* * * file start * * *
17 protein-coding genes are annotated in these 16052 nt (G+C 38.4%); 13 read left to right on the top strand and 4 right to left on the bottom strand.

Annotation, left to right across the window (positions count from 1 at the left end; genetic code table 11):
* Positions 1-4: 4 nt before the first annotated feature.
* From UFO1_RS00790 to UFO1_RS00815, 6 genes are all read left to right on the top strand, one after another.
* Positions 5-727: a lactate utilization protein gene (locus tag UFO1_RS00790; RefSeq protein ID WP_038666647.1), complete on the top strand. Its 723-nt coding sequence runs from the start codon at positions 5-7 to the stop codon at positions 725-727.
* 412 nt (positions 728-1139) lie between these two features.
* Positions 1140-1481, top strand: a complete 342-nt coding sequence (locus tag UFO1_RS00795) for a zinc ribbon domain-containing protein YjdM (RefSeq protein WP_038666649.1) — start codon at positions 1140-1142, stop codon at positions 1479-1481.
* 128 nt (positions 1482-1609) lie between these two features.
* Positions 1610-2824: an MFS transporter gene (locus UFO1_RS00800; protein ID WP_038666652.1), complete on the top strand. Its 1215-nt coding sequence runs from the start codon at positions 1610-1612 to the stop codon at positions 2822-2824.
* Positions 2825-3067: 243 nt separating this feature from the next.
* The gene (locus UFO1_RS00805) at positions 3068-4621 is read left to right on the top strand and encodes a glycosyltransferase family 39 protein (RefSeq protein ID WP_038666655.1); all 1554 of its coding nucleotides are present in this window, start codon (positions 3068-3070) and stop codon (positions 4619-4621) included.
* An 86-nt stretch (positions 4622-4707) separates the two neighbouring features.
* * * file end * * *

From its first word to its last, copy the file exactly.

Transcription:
17 protein-coding genes are annotated in these 16052 nt (G+C 38.4%); 13 read left to right on the top strand and 4 right to left on the bottom strand.

Annotation, left to right across the window (positions count from 1 at the left end; genetic code table 11):
* Positions 1-4: 4 nt before the first annotated feature.
* From UFO1_RS00790 to UFO1_RS00815, 6 genes are all read left to right on the top strand, one after another.
* Positions 5-727: a lactate utilization protein gene (locus tag UFO1_RS00790; RefSeq protein ID WP_038666647.1), complete on the top strand. Its 723-nt coding sequence runs from the start codon at positions 5-7 to the stop codon at positions 725-727.
* 412 nt (positions 728-1139) lie between these two features.
* Positions 1140-1481, top strand: a complete 342-nt coding sequence (locus tag UFO1_RS00795) for a zinc ribbon domain-containing protein YjdM (RefSeq protein WP_038666649.1) — start codon at positions 1140-1142, stop codon at positions 1479-1481.
* 128 nt (positions 1482-1609) lie between these two features.
* Positions 1610-2824: an MFS transporter gene (locus UFO1_RS00800; protein ID WP_038666652.1), complete on the top strand. Its 1215-nt coding sequence runs from the start codon at positions 1610-1612 to the stop codon at positions 2822-2824.
* Positions 2825-3067: 243 nt separating this feature from the next.
* The gene (locus UFO1_RS00805) at positions 3068-4621 is read left to right on the top strand and encodes a glycosyltransferase family 39 protein (RefSeq protein ID WP_038666655.1); all 1554 of its coding nucleotides are present in this window, start codon (positions 3068-3070) and stop codon (positions 4619-4621) included.
* An 86-nt stretch (positions 4622-4707) separates the two neighbouring features.